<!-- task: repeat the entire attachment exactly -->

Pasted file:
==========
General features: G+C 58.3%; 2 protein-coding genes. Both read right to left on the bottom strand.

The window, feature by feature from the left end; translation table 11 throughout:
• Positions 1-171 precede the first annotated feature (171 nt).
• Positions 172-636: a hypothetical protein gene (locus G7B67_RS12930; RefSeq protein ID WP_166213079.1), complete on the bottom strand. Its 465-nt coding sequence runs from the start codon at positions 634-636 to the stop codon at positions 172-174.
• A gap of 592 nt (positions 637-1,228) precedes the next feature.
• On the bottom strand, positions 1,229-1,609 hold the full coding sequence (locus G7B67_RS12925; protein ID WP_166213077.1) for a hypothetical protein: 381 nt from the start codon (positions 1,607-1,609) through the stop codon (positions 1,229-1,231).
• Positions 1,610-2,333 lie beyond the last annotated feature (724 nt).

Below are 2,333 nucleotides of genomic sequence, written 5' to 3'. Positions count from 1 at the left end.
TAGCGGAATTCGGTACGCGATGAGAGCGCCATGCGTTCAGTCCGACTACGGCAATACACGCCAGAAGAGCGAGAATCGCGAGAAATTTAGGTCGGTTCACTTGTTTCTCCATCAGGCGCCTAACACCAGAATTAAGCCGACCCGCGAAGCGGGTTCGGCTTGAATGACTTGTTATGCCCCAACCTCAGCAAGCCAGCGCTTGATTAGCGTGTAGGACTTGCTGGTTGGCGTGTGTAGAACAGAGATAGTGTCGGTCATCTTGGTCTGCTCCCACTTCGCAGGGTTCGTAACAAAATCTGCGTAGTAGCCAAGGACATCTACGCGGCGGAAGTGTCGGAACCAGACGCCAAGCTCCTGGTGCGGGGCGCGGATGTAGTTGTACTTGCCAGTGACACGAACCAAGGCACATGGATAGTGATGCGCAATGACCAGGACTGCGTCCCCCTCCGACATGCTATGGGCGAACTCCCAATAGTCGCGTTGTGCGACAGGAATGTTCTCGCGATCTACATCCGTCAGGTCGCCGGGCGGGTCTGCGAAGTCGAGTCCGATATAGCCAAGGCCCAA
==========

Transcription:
General features: G+C 58.3%; 2 protein-coding genes. Both read right to left on the bottom strand.

The window, feature by feature from the left end; translation table 11 throughout:
• Positions 1-171 precede the first annotated feature (171 nt).
• Positions 172-636: a hypothetical protein gene (locus G7B67_RS12930; RefSeq protein ID WP_166213079.1), complete on the bottom strand. Its 465-nt coding sequence runs from the start codon at positions 634-636 to the stop codon at positions 172-174.
• A gap of 592 nt (positions 637-1,228) precedes the next feature.
• On the bottom strand, positions 1,229-1,609 hold the full coding sequence (locus G7B67_RS12925; protein ID WP_166213077.1) for a hypothetical protein: 381 nt from the start codon (positions 1,607-1,609) through the stop codon (positions 1,229-1,231).
• Positions 1,610-2,333 lie beyond the last annotated feature (724 nt).

Below are 2,333 nucleotides of genomic sequence, written 5' to 3'. Positions count from 1 at the left end.
TAGCGGAATTCGGTACGCGATGAGAGCGCCATGCGTTCAGTCCGACTACGGCAATACACGCCAGAAGAGCGAGAATCGCGAGAAATTTAGGTCGGTTCACTTGTTTCTCCATCAGGCGCCTAACACCAGAATTAAGCCGACCCGCGAAGCGGGTTCGGCTTGAATGACTTGTTATGCCCCAACCTCAGCAAGCCAGCGCTTGATTAGCGTGTAGGACTTGCTGGTTGGCGTGTGTAGAACAGAGATAGTGTCGGTCATCTTGGTCTGCTCCCACTTCGCAGGGTTCGTAACAAAATCTGCGTAGTAGCCAAGGACATCTACGCGGCGGAAGTGTCGGAACCAGACGCCAAGCTCCTGGTGCGGGGCGCGGATGTAGTTGTACTTGCCAGTGACACGAACCAAGGCACATGGATAGTGATGCGCAATGACCAGGACTGCGTCCCCCTCCGACATGCTATGGGCGAACTCCCAATAGTCGCGTTGTGCGACAGGAATGTTCTCGCGATCTACATCCGTCAGGTCGCCGGGCGGGTCTGCGAAGTCGAGTCCGATATAGCCAAGGCCCAA